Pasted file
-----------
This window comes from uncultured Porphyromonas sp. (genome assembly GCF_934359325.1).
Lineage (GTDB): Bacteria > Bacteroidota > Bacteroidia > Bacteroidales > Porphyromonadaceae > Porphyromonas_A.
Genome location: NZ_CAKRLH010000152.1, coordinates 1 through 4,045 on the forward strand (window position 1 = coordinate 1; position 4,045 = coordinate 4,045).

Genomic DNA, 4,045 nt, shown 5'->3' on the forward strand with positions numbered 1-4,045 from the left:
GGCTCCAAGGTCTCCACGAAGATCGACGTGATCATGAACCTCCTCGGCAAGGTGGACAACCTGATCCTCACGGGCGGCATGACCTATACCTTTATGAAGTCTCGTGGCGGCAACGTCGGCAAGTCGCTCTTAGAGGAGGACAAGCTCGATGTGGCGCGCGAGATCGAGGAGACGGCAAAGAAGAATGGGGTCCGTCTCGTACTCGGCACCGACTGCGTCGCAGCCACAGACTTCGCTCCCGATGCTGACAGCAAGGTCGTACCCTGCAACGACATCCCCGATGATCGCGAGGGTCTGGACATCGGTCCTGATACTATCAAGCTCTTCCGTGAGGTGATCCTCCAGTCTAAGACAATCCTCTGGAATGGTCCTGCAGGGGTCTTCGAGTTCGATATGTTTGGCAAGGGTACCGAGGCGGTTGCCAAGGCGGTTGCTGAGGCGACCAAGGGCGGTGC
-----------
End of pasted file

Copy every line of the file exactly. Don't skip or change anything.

This window comes from uncultured Porphyromonas sp. (genome assembly GCF_934359325.1).
Lineage (GTDB): Bacteria > Bacteroidota > Bacteroidia > Bacteroidales > Porphyromonadaceae > Porphyromonas_A.
Genome location: NZ_CAKRLH010000152.1, coordinates 1 through 4,045 on the forward strand (window position 1 = coordinate 1; position 4,045 = coordinate 4,045).

Genomic DNA, 4,045 nt, shown 5'->3' on the forward strand with positions numbered 1-4,045 from the left:
GGCTCCAAGGTCTCCACGAAGATCGACGTGATCATGAACCTCCTCGGCAAGGTGGACAACCTGATCCTCACGGGCGGCATGACCTATACCTTTATGAAGTCTCGTGGCGGCAACGTCGGCAAGTCGCTCTTAGAGGAGGACAAGCTCGATGTGGCGCGCGAGATCGAGGAGACGGCAAAGAAGAATGGGGTCCGTCTCGTACTCGGCACCGACTGCGTCGCAGCCACAGACTTCGCTCCCGATGCTGACAGCAAGGTCGTACCCTGCAACGACATCCCCGATGATCGCGAGGGTCTGGACATCGGTCCTGATACTATCAAGCTCTTCCGTGAGGTGATCCTCCAGTCTAAGACAATCCTCTGGAATGGTCCTGCAGGGGTCTTCGAGTTCGATATGTTTGGCAAGGGTACCGAGGCGGTTGCCAAGGCGGTTGCTGAGGCGACCAAGGGCGGTGC